Improvement in south-west rivers

Rivers in south-west England are improving in quality for the first time in over ten years, according to the National Rivers Authority (NRA). The trend will influence the national picture because the region's rivers made a large contribution to the overall deterioration in quality during the 1980s.

Some 57.7% of rivers in the south west achieved "good" class 1a or "less good" class 1b status during 1992. This compares with 52.5% in 1991 and only 51% in 1990. Compliance with river quality objectives also improved and now stands at the highest level since 1986 (see figure ).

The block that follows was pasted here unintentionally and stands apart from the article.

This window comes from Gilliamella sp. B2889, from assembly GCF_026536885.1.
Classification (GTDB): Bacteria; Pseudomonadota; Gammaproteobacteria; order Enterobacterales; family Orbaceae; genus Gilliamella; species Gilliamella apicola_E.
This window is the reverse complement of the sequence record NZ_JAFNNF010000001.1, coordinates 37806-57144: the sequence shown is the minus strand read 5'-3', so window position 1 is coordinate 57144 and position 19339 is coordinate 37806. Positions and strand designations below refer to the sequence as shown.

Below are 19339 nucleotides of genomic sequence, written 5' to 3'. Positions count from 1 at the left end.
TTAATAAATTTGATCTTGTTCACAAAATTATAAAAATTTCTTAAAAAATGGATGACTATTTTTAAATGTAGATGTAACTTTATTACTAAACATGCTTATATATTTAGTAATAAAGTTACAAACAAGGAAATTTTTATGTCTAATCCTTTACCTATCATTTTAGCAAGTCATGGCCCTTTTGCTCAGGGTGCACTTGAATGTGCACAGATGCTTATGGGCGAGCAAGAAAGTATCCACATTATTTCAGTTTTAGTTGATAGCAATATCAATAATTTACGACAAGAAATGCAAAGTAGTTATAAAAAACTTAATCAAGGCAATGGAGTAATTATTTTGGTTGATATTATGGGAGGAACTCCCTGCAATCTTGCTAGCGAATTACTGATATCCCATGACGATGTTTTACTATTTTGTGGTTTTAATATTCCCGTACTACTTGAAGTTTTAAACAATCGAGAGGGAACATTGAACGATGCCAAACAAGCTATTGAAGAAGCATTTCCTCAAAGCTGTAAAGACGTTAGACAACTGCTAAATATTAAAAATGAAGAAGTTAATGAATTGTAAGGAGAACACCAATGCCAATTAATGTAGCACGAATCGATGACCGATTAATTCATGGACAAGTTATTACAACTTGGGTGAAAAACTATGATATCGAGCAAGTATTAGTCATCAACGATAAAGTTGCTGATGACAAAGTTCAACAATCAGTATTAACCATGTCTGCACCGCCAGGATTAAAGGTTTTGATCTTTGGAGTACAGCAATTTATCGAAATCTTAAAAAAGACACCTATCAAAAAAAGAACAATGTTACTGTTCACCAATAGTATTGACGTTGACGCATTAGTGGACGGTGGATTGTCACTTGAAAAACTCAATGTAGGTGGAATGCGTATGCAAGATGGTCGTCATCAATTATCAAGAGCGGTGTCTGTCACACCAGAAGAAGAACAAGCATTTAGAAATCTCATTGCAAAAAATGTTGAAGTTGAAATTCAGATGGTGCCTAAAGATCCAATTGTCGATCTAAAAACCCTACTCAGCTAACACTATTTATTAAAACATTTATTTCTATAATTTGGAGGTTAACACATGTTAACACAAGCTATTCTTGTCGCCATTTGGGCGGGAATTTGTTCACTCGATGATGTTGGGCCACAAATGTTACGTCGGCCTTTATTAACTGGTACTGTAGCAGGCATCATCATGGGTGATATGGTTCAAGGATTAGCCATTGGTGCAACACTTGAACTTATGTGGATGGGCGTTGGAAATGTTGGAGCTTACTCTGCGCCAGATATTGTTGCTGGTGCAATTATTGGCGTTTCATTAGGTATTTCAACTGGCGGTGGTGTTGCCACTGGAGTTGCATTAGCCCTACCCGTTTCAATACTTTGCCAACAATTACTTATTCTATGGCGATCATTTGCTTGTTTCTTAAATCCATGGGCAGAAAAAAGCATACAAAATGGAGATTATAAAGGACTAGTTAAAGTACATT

The results are particularly significant because the region showed the largest declines in the two most recent five-yearly surveys of river quality in England and Wales. Between 1985 and 1990, 22% of river lengths in the region were downgraded, compared to a national average of 4%, and between 1980 and 1985 44% of lengths declined in quality, compared with a 2% national average.

The NRA ascribes the improvement in quality to pollution prevention initiatives, and acknowledges "farmers, industries and individuals" who have taken steps to improve and protect water quality. However, sewage discharges have not contributed to the improvement and many are still unsatisfactory.

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